Austin couples that are newly separated or going through a divorce have enough on their plate without having to worry about how their new marital status will affect their taxes. Navigating these new waters can be tricky, as many have most likely not had to consider these issues previously. It can be complicated from the onset, as couples try to figure out whether they are married.

It seems like a simple enough question-are you married or single? However, the answer is not always straightforward, as IRS rules dictate that one is still married if their divorce is not finalized by December 31 of that year, even if the divorce papers have been filed. Similarly, if the divorce decree was issued on the last day of the year, taxes must be filed as if the person was unmarried the whole year. This does not change even if the couple is living separately-for the IRS, the court decree is the determinant.

Couples can decide to avail the option of filing taxes jointly, even if they don’t live together. For some, this can be beneficial as higher deductions may be available. This, however, depends on the party’s incomes. It’s also important to keep in mind that filing jointly makes both people jointly and severally liable for taxes due, even if the income was earned by one spouse. Additionally, an innocent spouse can be on the hook for a crooked spouse’s fraudulent income tax returns.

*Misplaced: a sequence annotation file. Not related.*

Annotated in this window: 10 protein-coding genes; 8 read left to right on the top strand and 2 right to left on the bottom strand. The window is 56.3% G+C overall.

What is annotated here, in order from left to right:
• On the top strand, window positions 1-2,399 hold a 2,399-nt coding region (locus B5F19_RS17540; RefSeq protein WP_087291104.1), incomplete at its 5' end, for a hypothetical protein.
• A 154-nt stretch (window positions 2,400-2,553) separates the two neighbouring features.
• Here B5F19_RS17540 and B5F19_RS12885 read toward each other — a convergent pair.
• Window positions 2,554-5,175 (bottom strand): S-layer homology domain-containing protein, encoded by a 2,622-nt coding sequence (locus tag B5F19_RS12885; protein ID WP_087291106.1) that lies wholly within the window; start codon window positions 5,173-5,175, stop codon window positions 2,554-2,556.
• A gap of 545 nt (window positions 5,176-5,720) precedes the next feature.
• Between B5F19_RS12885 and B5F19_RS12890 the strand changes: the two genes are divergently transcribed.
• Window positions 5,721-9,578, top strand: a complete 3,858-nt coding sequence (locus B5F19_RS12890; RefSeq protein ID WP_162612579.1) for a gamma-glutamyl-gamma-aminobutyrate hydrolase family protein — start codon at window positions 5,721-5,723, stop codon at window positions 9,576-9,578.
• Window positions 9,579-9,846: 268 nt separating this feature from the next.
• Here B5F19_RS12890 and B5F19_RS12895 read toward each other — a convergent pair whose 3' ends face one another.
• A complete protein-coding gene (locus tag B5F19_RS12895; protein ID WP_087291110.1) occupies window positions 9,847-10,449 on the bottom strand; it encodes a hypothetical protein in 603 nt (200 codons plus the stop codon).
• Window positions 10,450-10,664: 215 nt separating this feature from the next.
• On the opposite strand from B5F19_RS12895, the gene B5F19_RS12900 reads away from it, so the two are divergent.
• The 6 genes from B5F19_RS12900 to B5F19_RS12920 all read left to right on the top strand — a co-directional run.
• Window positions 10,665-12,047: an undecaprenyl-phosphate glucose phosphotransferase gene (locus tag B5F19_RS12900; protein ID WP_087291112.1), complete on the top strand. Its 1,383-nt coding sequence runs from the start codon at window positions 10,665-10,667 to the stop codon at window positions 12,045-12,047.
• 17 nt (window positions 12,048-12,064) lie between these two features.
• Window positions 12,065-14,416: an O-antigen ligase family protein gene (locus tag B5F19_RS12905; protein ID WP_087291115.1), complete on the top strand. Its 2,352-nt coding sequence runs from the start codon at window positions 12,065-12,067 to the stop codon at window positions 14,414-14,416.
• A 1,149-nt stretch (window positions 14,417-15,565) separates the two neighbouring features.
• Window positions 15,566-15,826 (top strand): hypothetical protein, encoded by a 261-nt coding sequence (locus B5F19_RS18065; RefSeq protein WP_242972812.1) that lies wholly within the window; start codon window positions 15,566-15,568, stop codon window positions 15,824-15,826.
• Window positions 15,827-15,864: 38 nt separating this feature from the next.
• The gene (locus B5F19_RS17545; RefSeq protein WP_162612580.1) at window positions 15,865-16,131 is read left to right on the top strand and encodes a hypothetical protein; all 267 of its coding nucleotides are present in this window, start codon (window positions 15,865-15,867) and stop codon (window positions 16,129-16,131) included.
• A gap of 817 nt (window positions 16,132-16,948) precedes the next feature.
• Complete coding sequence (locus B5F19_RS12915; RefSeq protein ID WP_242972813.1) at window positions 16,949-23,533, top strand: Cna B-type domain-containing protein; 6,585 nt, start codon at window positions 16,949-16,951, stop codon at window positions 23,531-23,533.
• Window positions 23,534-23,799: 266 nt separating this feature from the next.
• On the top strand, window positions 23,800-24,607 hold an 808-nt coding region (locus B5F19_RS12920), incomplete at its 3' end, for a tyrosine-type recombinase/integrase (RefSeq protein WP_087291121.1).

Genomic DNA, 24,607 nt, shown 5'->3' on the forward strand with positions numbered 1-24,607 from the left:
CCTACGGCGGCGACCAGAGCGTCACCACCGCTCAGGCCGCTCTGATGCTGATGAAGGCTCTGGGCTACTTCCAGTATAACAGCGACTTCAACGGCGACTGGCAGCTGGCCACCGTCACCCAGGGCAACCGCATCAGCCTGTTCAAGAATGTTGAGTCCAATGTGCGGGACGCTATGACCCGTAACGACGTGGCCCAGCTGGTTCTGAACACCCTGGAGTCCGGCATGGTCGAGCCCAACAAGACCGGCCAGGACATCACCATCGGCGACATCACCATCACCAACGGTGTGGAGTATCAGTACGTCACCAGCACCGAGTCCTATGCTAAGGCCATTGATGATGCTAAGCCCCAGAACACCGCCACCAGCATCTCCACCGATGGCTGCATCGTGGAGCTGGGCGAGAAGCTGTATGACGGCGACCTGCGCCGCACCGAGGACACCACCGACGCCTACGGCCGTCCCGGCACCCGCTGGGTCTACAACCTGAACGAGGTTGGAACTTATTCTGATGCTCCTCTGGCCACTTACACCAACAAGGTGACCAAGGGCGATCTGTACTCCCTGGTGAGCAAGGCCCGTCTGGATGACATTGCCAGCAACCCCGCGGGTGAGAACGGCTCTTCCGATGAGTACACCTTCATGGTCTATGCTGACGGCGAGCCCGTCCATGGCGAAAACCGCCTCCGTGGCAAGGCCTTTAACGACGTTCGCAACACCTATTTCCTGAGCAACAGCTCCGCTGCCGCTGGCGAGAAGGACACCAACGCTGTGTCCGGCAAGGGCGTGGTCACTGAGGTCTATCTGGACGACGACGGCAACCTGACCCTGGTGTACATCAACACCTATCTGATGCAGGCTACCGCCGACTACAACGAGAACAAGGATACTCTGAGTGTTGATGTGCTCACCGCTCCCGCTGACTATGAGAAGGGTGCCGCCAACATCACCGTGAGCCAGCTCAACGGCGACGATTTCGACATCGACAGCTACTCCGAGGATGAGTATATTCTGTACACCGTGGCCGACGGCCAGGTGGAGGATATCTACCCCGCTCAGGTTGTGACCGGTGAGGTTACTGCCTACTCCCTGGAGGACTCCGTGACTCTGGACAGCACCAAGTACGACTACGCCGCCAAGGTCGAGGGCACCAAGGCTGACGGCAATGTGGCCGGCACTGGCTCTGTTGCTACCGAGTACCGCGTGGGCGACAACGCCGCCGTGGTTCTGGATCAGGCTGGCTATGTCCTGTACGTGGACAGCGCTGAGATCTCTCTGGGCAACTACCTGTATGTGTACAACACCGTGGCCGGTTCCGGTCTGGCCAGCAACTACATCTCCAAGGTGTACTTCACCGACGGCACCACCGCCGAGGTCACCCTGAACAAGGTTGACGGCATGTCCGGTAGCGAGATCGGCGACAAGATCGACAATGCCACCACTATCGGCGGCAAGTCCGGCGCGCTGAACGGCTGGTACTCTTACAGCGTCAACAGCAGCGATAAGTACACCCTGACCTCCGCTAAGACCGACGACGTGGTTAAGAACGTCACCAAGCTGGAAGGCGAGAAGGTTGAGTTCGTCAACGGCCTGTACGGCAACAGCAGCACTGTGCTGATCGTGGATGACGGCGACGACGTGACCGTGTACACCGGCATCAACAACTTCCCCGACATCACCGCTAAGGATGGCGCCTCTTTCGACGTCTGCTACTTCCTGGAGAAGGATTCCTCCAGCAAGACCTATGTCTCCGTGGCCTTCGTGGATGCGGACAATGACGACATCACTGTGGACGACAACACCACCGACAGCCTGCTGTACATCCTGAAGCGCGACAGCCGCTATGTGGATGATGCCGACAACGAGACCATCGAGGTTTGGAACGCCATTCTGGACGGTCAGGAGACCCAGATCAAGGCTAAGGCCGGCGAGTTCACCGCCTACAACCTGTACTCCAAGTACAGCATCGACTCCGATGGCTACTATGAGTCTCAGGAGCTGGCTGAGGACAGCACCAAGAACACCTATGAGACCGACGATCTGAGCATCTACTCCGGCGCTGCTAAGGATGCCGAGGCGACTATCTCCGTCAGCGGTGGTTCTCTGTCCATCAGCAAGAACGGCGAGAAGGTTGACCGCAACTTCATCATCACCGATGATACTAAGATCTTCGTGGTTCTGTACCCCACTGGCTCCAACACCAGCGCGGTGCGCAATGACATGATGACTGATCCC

How one ends up filing their taxes during the year their divorce is getting finalized is a combination of laws and circumstances. If someone is struggling with their former or soon to be former spouse’s income tax liability and needs to discuss collection defenses or is trying to understand the best filing route to take, it might make sense to consult an experienced attorney for guidance.